EC ‘exceeded its powers’ by seeking to limit states’ emissions

The international courts have upheld a claim by Poland and other Central European countries that the EC over-stepped the mark when it set a ceiling for the carbon emissions of individual states.

As part of the European Emissions Trading Scheme (ETS), the EC asks each member state to develop its own National Allocation Plan (NAP) outlining the number of allowances it intends to issue to its industry.

These NAPs must be developed according to strict criteria which act as a safeguard designed limit a country’s ability to be over-generous in its allocation.

But in 2006, the commission rejected the NAPs of Poland and Estonia saying the levels they set for the 2008-2012 trading period were too high and told them to reduce their allocations by 27% and 48% respectively.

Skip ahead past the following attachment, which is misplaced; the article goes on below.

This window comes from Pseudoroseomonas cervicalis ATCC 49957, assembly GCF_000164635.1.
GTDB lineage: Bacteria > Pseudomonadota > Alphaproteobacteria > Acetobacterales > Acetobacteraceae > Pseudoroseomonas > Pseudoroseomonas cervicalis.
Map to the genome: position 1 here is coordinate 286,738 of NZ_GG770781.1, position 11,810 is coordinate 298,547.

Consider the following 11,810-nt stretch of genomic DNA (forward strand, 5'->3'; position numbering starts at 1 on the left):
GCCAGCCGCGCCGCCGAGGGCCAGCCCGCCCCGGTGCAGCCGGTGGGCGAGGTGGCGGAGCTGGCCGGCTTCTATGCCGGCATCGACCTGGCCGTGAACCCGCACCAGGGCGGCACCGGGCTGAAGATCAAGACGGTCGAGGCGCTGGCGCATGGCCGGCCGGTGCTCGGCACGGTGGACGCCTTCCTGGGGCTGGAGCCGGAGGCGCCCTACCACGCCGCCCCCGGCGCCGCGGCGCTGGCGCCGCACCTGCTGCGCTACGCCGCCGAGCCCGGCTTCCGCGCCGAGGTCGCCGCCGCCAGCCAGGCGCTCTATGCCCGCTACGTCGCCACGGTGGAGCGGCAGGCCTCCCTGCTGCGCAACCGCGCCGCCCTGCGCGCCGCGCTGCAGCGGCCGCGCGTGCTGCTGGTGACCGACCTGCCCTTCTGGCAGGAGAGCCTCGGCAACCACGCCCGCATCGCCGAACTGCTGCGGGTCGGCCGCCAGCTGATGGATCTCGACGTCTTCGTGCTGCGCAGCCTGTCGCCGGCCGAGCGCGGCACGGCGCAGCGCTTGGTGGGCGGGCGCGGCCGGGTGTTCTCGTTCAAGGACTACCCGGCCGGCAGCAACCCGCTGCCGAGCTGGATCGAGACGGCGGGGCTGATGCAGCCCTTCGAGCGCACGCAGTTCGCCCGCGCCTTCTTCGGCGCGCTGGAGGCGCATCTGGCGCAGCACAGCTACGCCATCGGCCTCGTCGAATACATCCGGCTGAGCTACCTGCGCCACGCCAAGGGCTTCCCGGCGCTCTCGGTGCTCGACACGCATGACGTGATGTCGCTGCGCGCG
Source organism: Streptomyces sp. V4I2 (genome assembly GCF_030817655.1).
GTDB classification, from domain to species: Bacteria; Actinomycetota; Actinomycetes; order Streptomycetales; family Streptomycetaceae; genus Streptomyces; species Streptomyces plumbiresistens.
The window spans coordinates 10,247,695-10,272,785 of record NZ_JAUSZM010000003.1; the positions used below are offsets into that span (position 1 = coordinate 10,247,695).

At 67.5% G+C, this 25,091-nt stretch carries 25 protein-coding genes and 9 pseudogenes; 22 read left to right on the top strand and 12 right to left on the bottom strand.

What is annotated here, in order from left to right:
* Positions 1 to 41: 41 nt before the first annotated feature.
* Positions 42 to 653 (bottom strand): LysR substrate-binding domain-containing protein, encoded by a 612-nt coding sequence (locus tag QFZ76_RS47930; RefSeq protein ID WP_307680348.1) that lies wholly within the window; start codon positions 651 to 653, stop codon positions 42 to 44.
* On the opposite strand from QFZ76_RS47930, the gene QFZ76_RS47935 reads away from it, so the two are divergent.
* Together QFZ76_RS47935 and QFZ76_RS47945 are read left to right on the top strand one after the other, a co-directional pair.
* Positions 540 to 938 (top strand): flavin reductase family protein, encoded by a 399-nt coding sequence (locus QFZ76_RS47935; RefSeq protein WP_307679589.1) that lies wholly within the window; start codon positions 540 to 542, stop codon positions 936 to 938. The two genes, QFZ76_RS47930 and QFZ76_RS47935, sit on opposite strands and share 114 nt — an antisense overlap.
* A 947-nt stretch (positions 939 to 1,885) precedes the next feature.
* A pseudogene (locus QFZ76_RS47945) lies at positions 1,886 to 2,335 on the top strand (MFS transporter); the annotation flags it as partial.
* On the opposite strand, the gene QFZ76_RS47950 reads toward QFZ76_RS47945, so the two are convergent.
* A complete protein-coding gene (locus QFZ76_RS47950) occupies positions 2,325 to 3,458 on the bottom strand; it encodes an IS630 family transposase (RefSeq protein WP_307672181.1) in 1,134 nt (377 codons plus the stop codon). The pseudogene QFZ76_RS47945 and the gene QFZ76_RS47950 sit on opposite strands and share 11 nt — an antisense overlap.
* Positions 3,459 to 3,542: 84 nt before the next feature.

The countries appealed, backed by Slovakia, Lithuania and Hungary and the European Court of First Instance has ruled in their favour.

The ruling, in effect, says that while the EC can compel countries to work within the criteria set for NAPs, it has no power to decide on the final figure, provided a member state can show it’s ticked all the right boxes.

The decision is likely to have an impact on carbon markets, as higher NAPs lead to a lack of scarcity of allowances, making them far cheaper than might otherwise have been the case.

This, in turn, will ease the pressure on polluters to reduce their carbon emissions.

Sam Bond

Action inspires action. Stay ahead of the curve with sustainability and energy newsletters from edie